IN THE MEDIA
Palestine’s future lies in negotiations with Israel, not UN
Nov 28, 2012 | Mark Leibler
The Australian, November 28, 2012
BARRING a last-minute change of heart, tomorrow the UN General Assembly will vote on upgrading Palestine’s representation in the forum to the status of non-member “observer state”.
On these pages, former foreign minister Gareth Evans (November 24) encouraged Washington, and by implication Australia, to support the measure.
Evans notes, correctly, that the resolution will certainly pass, given the automatic pro-Palestinian majority in the General Assembly, and that it contains little extreme language.
Yet no matter how you sugar-coat it, this resolution is a poison pill for the peace process. It should not be supported by any country that supports the creation of an independent Palestinian state living in peace alongside a secure Israel.
Upgrading the Palestinian delegation’s status is not an innocuous technicality. As Evans himself admits, the true purpose of the move is to enable the Palestinians to launch a new campaign of diplomatic and legal attacks against Israel in various UN forums and elsewhere, particularly the International Criminal Court – and to do so as an alternative to direct negotiations with Israel.
To do this, the Palestinians need more than the simple UN majority they get routinely, but support from major Western players, so as to achieve their aims while preserving much-needed foreign aid.
Any fair-minded person would agree that the UN has a built-in bias against Israel, a country subject to more UN censure than every other country combined.
Evans reassures us that Israel would get a fair go in the ICC. Given that Israel clearly doesn’t get a fair go from the UN, or from Evans himself for that matter, this hardly instils confidence.
In fact, Evans’s entire essay is a construct of misrepresentations and distortions.
First, he quotes an Israeli resident near Gaza who calls upon Israel to negotiate with Palestinian President Mahmoud Abbas.
Yet Evans never acknowledges that it is Abbas who has been steadfast in his refusal to negotiate with Israel – nor that Abbas holds little influence over Gaza’s Hamas rulers.
In fact, Evans appears to deliberately obscure Abbas’s rejection of talks, asking how can Palestinian leaders “be left with any credible capacity to negotiate if talks cannot begin until, as Israel insists, they retreat on their minimum condition of a settlement freeze in the Occupied Territories?”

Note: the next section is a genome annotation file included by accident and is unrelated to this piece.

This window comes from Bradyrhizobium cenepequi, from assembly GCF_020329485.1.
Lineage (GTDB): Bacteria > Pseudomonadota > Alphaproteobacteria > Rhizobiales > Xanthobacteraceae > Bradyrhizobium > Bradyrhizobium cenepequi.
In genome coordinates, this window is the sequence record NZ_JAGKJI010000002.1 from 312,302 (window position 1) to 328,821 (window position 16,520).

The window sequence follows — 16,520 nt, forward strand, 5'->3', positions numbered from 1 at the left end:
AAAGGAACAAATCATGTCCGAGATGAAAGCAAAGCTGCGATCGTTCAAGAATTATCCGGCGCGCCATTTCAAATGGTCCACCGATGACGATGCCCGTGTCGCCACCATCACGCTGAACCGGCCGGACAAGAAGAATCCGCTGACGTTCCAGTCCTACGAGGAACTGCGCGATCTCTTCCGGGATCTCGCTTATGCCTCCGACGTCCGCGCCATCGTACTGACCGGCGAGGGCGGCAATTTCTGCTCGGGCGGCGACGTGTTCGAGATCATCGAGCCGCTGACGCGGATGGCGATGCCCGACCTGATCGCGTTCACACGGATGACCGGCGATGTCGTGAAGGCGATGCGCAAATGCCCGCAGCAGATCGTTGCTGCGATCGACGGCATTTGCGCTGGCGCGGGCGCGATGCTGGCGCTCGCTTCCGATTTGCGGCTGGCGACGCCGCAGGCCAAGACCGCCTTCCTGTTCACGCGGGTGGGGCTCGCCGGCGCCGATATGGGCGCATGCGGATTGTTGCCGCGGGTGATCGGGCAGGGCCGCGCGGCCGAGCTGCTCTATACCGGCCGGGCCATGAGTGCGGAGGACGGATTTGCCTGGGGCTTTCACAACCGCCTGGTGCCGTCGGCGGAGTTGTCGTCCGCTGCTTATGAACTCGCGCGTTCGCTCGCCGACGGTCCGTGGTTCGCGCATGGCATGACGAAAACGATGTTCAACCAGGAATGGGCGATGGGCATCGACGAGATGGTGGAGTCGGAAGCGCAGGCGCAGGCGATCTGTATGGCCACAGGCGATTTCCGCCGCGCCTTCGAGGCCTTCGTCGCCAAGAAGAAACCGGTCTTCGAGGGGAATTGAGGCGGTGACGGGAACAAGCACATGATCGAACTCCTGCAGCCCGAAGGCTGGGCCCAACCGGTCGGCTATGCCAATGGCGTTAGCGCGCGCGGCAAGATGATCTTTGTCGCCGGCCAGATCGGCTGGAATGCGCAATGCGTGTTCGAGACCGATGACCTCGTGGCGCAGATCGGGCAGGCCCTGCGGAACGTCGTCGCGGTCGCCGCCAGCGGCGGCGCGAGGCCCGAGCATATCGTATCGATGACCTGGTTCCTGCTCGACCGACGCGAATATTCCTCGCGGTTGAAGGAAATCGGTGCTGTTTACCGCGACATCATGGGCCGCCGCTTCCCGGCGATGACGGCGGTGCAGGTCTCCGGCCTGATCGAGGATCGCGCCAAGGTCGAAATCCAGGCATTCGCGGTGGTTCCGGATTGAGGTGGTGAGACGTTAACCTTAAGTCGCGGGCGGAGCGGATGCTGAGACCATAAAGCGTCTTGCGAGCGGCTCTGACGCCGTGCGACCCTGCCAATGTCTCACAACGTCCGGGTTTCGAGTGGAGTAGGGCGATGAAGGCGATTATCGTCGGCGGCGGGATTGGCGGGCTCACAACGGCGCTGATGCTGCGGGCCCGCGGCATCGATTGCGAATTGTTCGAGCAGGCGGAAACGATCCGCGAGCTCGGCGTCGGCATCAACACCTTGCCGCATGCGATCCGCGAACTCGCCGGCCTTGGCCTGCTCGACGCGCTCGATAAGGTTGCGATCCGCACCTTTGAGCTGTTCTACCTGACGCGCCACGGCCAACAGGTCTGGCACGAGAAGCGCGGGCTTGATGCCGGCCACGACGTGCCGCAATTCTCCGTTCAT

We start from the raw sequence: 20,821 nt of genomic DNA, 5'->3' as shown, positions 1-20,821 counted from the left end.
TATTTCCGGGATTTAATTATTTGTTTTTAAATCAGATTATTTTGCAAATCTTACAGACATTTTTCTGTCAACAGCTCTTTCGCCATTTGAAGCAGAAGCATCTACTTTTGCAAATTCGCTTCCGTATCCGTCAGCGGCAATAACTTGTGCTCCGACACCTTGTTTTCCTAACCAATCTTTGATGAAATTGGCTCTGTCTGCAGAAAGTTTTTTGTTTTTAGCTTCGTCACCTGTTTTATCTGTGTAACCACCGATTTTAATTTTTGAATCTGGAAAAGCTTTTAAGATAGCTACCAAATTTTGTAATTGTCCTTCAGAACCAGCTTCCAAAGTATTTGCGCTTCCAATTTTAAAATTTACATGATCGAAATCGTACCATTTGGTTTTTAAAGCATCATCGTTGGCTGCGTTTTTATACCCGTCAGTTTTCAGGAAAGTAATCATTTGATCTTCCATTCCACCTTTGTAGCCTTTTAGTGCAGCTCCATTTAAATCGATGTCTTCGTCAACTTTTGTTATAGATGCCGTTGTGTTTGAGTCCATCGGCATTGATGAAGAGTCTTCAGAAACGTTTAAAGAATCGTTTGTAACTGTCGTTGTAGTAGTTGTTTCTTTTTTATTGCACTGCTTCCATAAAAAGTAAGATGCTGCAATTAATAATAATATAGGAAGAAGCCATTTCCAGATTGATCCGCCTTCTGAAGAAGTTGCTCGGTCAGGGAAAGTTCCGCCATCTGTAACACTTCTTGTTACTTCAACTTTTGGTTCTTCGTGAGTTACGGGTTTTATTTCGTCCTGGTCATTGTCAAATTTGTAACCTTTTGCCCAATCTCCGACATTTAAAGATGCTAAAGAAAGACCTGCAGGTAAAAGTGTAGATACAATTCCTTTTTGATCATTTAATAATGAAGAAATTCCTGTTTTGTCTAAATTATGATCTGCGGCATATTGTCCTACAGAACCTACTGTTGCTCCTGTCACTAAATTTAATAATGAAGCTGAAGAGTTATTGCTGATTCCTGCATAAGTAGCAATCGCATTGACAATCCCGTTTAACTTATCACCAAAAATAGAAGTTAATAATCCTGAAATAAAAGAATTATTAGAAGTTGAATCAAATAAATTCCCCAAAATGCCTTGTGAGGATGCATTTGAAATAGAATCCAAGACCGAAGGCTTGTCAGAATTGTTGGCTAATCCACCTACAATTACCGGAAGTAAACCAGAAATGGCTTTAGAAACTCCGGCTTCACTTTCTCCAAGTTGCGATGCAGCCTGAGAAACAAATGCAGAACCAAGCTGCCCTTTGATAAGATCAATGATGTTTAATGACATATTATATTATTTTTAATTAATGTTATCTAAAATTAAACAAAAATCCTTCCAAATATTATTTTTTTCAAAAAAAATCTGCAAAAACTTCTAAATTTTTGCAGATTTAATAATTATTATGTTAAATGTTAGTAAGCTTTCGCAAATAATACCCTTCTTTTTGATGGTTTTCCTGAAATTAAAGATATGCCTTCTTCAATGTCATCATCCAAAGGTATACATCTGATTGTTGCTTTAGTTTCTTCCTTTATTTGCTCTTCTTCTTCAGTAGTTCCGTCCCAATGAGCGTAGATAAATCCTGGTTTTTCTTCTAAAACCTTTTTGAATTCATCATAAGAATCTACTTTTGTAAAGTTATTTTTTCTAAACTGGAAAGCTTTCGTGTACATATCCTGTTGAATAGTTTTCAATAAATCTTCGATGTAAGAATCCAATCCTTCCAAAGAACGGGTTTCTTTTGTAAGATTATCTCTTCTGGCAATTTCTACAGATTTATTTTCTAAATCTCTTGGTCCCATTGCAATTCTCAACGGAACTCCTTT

Israel has of course not insisted on any thing of the sort, it has simply repeatedly requested immediate talks without pre-conditions.
Furthermore, Israel essentially met the Palestinian precondition of a settlement freeze for 10 months in 2009-10, yet the Palestinian Authority still refused to engage in substantive negotiations.
Evans goes on to claim bizarrely that “the lesson of the past two decades is that rockets stop, and intifadas don’t start, when there is a prospect of peace”.
Here’s some basic history Evans should know. Prospects for peace were never closer than in late 2000 and early 2001 when, under prime minister Ehud Barak, Israel offered realistic two-state peace terms at Camp David, and accepted the Clinton parameters. Yet it was precisely at this time that Palestinian president Yasser Arafat launched the second intifada, a multi-year terror war which took more than 1000 Israeli lives.
And it was at the height of Oslo process in the mid-1990s that Hamas launched a massive campaign of suicide bombings on Israeli buses designed specifically to scuttle progress toward peace. And Hamas launched a major rocket escalation after Ehud Olmert made a comprehensive peace offer in 2008.
Evans warns of the demographic threat that awaits Israel should it abandon the two-state solution, but ignores the fact that all leading Israeli political parties have endorsed the two-state paradigm today.
And the polls show that a healthy majority of Israelis do so as well, providing the context is a lasting peace. – according to polls.
The voices calling for a one-state outcome – meaning Israel’s demographic destruction – are still coming overwhelmingly from extremists on the Palestinian side. And it is the Palestinian side which is hopelessly divided, with the rejectionist terrorists of Hamas both controlling half the future Palestinian state and gaining new regional allies and legitimacy.
Evans would have us believe that a vote for the upgrade would simply represent another show of support for the two-state outcome that Australia supports.
But the UN can and does express such support all the time. There is no reason to do so by creating a new status – fraudulent under international law – for a Palestinian state which does not yet exist, especially when we know that the purpose of this status is to facilitate an unhelpful and distracting international campaign to delegitimise Israel and avoid genuine negotiations.
Washington recognises this, which is why it is opposed, along with Canada and much of the EU.
These stakeholders know that the only way forward is for the Palestinians to first negotiate peace with Israel and then get their state – and to do otherwise only guarantees a future of conflict in perpetuity.
Australia is right in refusing to support Palestinian “virtual statehood” (a principled “no” vote would have been even more appropriate than the abstention reportedly planned) – and not primarily because of our concern for Israel’s security.
It is the Palestinian people who will ultimately pay for this diversionary ploy by their leadership with further delays to the realisation of their aspirations for actual statehood; aspirations that can only be achieved through direct negotiations with Israel.
Mark Leibler AC is national chairman of the Australia/Israel & Jewish Affairs Council.